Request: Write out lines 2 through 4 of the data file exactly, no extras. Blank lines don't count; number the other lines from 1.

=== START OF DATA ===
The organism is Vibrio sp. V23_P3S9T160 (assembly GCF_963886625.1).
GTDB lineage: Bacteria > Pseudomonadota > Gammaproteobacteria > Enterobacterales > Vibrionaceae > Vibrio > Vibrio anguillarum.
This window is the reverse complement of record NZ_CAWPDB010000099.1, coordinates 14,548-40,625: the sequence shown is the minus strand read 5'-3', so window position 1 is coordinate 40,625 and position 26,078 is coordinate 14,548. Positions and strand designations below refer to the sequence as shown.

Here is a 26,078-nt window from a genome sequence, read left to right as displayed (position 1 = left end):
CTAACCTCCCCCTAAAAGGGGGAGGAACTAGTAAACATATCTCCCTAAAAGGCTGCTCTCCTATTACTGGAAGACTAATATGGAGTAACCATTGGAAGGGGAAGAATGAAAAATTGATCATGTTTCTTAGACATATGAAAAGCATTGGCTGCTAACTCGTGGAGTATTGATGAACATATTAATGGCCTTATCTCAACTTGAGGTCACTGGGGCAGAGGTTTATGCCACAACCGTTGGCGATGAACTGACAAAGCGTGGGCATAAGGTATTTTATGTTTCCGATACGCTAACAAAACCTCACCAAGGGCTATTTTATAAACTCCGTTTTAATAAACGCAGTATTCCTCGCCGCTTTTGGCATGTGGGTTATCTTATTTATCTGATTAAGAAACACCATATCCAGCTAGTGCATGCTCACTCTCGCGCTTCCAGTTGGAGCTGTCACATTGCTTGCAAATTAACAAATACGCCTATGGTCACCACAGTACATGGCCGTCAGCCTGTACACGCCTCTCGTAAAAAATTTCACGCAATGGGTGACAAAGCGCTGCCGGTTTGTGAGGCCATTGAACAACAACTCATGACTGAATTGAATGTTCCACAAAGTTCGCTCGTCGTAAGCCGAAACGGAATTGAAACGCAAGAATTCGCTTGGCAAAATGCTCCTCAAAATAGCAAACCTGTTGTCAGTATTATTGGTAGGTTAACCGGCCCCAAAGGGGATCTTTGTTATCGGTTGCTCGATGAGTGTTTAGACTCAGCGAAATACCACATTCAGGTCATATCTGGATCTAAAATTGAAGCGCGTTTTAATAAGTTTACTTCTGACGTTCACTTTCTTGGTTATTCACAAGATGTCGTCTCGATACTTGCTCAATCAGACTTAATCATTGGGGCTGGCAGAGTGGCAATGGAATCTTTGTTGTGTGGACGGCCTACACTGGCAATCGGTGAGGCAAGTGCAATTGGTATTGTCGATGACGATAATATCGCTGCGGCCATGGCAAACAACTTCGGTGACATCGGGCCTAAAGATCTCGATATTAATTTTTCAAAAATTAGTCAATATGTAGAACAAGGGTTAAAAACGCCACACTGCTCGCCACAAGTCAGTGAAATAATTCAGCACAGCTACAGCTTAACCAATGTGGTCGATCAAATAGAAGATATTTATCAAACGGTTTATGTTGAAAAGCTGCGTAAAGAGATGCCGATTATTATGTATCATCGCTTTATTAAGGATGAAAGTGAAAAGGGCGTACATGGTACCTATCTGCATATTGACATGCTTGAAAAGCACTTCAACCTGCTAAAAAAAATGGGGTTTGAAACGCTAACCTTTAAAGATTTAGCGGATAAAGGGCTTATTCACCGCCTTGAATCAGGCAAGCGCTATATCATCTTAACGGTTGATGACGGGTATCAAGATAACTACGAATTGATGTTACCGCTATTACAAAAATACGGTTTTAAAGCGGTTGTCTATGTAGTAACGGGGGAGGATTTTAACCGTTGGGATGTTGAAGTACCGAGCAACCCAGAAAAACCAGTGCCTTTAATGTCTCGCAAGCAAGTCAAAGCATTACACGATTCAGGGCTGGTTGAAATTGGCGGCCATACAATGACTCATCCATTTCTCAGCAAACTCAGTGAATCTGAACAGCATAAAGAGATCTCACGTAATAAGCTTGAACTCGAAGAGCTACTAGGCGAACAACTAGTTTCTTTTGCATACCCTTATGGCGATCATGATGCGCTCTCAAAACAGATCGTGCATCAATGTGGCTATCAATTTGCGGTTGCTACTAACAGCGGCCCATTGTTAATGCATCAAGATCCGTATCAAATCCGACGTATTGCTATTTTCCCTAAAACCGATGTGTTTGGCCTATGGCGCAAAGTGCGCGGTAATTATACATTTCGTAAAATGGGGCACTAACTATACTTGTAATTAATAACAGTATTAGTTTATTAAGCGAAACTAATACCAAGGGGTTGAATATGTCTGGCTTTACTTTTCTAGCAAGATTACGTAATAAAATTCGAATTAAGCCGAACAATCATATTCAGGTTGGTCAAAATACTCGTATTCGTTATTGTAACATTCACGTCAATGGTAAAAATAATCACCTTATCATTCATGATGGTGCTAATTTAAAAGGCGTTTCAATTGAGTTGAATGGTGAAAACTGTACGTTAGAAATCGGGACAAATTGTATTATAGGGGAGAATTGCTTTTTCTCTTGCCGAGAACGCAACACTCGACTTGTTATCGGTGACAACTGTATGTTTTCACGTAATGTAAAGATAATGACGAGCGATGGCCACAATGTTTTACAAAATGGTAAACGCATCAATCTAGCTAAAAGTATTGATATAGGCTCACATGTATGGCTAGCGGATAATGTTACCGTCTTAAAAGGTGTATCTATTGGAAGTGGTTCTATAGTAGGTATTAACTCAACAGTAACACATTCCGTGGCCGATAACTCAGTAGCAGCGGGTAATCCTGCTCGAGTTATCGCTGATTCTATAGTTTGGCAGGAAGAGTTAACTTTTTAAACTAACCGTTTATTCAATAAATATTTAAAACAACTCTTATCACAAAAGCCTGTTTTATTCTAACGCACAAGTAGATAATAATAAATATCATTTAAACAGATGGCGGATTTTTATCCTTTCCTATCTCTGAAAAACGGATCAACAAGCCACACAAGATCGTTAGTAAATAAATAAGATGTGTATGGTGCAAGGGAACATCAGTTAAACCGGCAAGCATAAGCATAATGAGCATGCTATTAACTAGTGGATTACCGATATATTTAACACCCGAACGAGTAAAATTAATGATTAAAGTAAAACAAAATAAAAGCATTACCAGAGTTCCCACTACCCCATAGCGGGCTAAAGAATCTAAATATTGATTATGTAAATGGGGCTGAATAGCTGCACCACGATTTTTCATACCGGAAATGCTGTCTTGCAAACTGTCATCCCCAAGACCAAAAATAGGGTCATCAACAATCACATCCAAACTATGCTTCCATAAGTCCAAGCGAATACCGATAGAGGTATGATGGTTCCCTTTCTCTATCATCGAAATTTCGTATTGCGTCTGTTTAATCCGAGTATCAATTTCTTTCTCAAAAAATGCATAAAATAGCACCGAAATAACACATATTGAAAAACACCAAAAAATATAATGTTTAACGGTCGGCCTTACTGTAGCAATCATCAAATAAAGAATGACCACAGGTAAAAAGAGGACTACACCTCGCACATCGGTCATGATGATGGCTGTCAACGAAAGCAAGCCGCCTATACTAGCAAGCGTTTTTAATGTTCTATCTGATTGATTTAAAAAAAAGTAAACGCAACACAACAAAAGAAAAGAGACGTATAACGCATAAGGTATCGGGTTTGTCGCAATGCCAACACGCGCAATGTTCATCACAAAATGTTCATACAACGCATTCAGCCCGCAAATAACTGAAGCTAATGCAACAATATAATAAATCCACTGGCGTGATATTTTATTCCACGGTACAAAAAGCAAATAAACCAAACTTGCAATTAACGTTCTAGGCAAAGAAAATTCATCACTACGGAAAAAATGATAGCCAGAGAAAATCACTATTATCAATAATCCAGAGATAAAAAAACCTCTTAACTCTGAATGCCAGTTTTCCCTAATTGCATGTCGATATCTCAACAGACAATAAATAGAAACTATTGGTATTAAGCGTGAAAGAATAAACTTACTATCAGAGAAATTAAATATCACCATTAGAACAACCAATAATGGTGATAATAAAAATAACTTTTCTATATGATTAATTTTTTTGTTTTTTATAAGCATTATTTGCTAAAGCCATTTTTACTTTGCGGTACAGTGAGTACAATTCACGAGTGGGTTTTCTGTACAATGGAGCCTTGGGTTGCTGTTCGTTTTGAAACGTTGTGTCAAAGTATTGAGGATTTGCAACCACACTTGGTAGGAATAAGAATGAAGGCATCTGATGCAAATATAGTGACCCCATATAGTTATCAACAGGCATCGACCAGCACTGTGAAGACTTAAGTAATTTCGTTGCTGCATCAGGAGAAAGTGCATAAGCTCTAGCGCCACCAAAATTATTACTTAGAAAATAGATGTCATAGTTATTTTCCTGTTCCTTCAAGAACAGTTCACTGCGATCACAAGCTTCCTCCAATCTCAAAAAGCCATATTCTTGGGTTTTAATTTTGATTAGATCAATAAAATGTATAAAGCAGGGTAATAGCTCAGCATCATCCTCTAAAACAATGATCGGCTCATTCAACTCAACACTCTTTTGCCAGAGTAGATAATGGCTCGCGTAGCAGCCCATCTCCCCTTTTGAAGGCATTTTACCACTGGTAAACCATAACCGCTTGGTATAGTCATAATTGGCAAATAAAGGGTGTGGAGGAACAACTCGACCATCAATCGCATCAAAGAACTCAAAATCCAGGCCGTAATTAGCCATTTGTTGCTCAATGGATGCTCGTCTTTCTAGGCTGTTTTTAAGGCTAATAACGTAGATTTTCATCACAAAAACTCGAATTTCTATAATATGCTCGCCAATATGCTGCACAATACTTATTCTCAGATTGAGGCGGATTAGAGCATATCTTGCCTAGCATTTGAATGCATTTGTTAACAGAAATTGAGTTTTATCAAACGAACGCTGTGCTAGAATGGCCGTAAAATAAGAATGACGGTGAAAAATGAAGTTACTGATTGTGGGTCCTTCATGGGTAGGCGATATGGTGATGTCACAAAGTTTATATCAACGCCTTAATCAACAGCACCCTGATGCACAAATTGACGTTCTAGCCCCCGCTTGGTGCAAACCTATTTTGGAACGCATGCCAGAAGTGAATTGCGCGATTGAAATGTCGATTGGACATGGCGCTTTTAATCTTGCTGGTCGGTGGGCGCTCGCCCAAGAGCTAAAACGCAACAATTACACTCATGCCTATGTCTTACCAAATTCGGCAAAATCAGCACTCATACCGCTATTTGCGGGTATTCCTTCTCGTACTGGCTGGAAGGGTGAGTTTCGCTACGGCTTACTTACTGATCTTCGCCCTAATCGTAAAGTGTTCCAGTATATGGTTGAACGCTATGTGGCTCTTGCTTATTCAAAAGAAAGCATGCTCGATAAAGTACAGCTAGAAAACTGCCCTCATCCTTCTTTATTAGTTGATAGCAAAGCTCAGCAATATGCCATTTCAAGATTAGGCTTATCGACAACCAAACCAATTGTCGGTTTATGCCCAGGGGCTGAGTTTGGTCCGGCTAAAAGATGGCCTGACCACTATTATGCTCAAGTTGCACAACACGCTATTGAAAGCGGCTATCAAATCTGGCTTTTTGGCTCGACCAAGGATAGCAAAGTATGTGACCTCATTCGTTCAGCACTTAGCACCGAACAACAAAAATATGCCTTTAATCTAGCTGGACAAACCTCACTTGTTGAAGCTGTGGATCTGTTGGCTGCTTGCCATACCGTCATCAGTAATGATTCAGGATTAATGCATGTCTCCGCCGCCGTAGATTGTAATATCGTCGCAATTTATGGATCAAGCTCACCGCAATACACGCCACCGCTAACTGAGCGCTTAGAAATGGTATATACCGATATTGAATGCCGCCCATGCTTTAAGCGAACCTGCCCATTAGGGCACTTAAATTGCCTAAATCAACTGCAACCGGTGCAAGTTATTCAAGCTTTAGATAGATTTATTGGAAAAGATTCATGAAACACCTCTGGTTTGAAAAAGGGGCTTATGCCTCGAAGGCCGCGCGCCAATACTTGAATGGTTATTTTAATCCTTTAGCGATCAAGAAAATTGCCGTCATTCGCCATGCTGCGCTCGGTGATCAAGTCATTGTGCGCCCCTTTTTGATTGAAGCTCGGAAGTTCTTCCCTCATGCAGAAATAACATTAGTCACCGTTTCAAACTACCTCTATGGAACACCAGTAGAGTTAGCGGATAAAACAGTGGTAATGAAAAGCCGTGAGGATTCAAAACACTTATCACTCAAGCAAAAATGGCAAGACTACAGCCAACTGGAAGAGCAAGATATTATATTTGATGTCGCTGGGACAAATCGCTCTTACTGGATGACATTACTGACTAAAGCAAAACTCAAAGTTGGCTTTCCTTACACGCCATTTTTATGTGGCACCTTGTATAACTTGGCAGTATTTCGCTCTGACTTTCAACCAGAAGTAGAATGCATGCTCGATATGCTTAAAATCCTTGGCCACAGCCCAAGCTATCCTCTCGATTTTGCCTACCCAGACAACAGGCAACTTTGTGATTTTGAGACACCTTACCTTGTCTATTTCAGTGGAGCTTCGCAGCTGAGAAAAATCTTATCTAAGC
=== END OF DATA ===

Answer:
GTDB lineage: Bacteria > Pseudomonadota > Gammaproteobacteria > Enterobacterales > Vibrionaceae > Vibrio > Vibrio anguillarum.
This window is the reverse complement of record NZ_CAWPDB010000099.1, coordinates 14,548-40,625: the sequence shown is the minus strand read 5'-3', so window position 1 is coordinate 40,625 and position 26,078 is coordinate 14,548. Positions and strand designations below refer to the sequence as shown.

Here is a 26,078-nt window from a genome sequence, read left to right as displayed (position 1 = left end):